Resolutions should be good. They should act as that little push to make Sally, Dick, and Jane do those healthy/productive/necessary things they should have been doing all along.
On the flip side, Dick’s good resolution may turn out to be Jane’s nightmare. What if Dick’s resolution is to spend more time with his family, so he takes a job that will allow him to do so. The catch is: they have to move to California. Jane and kids must leave their friends and community for this to happen. That is a major conflict of interest. How will the situation be resolved? Will they overcome the inciting incident and end up a stronger couple or will the added pressure of constant togetherness in a place where no one feels at home make them realize they were never truly compatible? Will Jane and the kids stay or go back? Will Dick give up his high-paying job to return with them and live a simpler life? Will their shift in circumstances change the balance of the things and people they left behind?
Sally’s desire to fulfill her resolution may complicate Jane’s life considerably. Sally has been running along in the same old groove for too long, so she decides to shake it up and move to London for a year. Jane is going through a terrible divorce and needs her sister Sally more than ever. Sally’s desertion will compound Jane’s loneliness and grief. Jane is not only losing her husband, she is losing her best friend and sister. Life is so unfair! What will the grief and loneliness cause Jane to do? Will she withdraw from the world around her? Will she become self-destructive? Or will she pack her bags and move to London too?
Jane’s resolution to follow her sister might not turn out to be a good idea after all. She follows Sally to London and feels lost in the big city. She has a hard time understanding the language. She isn’t familiar with the currency or the driving rules. And she finds out Sally has been turned into a vampire, thus her desire to join other vampires in London. Now Jane has massive conflict. She loves her sister, but she isn’t willing to become a vampire too. Will she hook up with a hunky vampire slayer? Or succumb to the dark side so she never has to be parted from her sister? Is she strong enough to put a stake through Sally’s heart? Has she found her true love in the hunky vampire slayer at the cost of her sister’s life?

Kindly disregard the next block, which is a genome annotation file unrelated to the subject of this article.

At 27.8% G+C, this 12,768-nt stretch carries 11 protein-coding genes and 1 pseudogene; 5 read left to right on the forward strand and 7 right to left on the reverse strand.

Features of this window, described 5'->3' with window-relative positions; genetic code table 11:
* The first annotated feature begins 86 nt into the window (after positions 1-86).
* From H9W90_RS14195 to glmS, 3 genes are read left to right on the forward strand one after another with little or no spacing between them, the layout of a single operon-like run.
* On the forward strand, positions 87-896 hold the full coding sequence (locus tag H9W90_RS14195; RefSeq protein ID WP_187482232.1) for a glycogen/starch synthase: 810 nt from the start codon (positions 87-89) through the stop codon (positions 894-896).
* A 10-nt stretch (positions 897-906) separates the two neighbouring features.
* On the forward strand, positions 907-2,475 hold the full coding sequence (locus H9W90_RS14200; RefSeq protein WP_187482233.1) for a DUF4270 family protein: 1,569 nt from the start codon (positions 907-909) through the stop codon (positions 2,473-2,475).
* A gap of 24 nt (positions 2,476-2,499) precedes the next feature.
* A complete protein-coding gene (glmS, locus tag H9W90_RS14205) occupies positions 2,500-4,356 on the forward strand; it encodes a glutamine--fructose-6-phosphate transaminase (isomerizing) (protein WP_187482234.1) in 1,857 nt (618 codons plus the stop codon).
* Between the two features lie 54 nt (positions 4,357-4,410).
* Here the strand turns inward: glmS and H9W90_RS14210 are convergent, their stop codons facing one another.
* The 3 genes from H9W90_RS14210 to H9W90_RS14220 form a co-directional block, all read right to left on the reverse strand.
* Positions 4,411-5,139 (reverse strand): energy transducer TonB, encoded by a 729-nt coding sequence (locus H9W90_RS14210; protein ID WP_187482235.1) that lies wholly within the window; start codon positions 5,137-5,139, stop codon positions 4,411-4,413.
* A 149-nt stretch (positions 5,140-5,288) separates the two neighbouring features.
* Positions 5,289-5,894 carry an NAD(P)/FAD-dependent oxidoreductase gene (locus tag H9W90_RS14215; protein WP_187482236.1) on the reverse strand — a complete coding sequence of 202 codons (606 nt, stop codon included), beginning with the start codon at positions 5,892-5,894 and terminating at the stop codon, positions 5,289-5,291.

Every story problem sets off a chain of actions and decisions. Your protagonist must resolve to do something to solve the story problem and right the story world balance. Every scene or chapter has an obstacle for your character to overcome. Those obstacles result in new mini-resolutions. If Dick is a sleuth, he will uncover a crime in Chapter One and resolve to catch the criminal. He will follow a lead in Chapter Two. That lead will not pan out. He will resolve to follow a new lead. He spends the next three chapters evaluating possible motives. Each motive he uncovers will move him either closer to or further away from the truth and result in new mini-resolutions. He will resolve to track down a suspect or look for new evidence.
How do your characters’ resolutions drive your story along? How do friends and foes complicate Dick’s progress with their own resolutions?
To learn more about motivating your characters, pick up a copy of Story Building Blocks II: Crafting Believable Conflict available in paperback or E-book and Story Building Blocks: Build A Cast Workbook, also available in paperback or E-book.
Diana Hurwitz is the author of Story Building Blocks: The Four Layers of Conflict, Story Building Blocks II: Crafting Believable Conflict, Story Building Blocks III: The Revision Layers, and the YA adventure series Mythikas Island. Her weekly blog, Game On: Crafting Believable Conflict explores how characters behave and misbehave. Visit DianaHurwitz.com for more information and free writing tools. You can follow her on Facebook and Twitter.